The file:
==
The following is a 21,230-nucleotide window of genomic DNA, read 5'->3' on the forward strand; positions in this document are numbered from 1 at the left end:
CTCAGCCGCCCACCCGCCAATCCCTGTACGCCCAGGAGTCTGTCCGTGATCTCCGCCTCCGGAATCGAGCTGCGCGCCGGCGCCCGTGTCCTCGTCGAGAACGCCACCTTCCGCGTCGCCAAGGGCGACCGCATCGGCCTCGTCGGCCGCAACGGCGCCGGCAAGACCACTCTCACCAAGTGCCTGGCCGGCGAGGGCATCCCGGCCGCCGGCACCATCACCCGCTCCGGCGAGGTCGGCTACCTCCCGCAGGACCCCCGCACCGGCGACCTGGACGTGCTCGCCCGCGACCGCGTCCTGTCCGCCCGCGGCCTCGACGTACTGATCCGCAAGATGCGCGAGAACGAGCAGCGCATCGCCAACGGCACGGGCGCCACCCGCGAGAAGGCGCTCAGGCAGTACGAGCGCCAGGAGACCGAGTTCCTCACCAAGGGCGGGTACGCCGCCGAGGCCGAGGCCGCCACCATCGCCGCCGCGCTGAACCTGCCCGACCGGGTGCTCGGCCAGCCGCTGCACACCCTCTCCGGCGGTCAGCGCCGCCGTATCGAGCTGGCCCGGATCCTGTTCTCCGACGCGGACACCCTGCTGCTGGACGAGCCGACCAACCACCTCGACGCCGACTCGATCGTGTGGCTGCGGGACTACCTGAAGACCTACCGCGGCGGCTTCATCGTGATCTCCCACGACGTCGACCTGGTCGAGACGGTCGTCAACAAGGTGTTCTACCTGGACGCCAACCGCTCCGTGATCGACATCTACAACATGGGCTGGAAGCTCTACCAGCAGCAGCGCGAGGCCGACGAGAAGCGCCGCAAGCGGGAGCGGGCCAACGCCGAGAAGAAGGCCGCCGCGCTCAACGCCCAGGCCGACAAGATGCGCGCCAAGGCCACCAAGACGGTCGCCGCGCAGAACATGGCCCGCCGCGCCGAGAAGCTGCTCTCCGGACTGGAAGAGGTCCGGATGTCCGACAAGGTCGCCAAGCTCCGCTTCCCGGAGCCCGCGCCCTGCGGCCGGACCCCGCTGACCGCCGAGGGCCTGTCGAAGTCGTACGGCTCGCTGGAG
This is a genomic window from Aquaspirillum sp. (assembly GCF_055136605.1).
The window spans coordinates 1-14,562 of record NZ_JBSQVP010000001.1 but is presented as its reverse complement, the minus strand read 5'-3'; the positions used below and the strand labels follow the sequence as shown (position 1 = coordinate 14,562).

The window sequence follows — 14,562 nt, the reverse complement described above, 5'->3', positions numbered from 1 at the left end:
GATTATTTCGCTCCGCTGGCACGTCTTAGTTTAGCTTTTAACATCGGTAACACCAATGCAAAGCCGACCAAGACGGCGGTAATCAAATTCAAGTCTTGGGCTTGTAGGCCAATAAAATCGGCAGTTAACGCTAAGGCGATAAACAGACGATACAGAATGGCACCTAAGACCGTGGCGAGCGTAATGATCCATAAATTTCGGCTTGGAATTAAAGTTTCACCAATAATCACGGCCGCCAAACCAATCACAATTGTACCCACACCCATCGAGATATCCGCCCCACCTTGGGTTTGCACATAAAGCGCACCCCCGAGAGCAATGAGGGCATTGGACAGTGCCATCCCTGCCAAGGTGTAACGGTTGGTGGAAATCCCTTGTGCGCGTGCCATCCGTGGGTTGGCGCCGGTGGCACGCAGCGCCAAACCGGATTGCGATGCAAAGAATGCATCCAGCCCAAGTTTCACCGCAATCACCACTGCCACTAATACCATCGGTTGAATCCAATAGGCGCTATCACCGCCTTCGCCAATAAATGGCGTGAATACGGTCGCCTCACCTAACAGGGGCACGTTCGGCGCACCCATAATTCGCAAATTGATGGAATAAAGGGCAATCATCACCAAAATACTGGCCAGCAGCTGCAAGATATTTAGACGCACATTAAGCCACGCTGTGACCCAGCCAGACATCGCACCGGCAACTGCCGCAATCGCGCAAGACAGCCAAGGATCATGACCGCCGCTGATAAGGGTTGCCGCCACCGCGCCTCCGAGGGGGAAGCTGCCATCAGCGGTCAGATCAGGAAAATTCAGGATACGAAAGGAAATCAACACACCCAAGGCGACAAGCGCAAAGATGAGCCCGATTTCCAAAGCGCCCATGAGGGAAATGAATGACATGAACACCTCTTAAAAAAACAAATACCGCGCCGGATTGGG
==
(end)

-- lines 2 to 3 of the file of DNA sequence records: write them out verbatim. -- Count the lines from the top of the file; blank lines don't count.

CTCAGCCGCCCACCCGCCAATCCCTGTACGCCCAGGAGTCTGTCCGTGATCTCCGCCTCCGGAATCGAGCTGCGCGCCGGCGCCCGTGTCCTCGTCGAGAACGCCACCTTCCGCGTCGCCAAGGGCGACCGCATCGGCCTCGTCGGCCGCAACGGCGCCGGCAAGACCACTCTCACCAAGTGCCTGGCCGGCGAGGGCATCCCGGCCGCCGGCACCATCACCCGCTCCGGCGAGGTCGGCTACCTCCCGCAGGACCCCCGCACCGGCGACCTGGACGTGCTCGCCCGCGACCGCGTCCTGTCCGCCCGCGGCCTCGACGTACTGATCCGCAAGATGCGCGAGAACGAGCAGCGCATCGCCAACGGCACGGGCGCCACCCGCGAGAAGGCGCTCAGGCAGTACGAGCGCCAGGAGACCGAGTTCCTCACCAAGGGCGGGTACGCCGCCGAGGCCGAGGCCGCCACCATCGCCGCCGCGCTGAACCTGCCCGACCGGGTGCTCGGCCAGCCGCTGCACACCCTCTCCGGCGGTCAGCGCCGCCGTATCGAGCTGGCCCGGATCCTGTTCTCCGACGCGGACACCCTGCTGCTGGACGAGCCGACCAACCACCTCGACGCCGACTCGATCGTGTGGCTGCGGGACTACCTGAAGACCTACCGCGGCGGCTTCATCGTGATCTCCCACGACGTCGACCTGGTCGAGACGGTCGTCAACAAGGTGTTCTACCTGGACGCCAACCGCTCCGTGATCGACATCTACAACATGGGCTGGAAGCTCTACCAGCAGCAGCGCGAGGCCGACGAGAAGCGCCGCAAGCGGGAGCGGGCCAACGCCGAGAAGAAGGCCGCCGCGCTCAACGCCCAGGCCGACAAGATGCGCGCCAAGGCCACCAAGACGGTCGCCGCGCAGAACATGGCCCGCCGCGCCGAGAAGCTGCTCTCCGGACTGGAAGAGGTCCGGATGTCCGACAAGGTCGCCAAGCTCCGCTTCCCGGAGCCCGCGCCCTGCGGCCGGACCCCGCTGACCGCCGAGGGCCTGTCGAAGTCGTACGGCTCGCTGGAG
This is a genomic window from Aquaspirillum sp. (assembly GCF_055136605.1).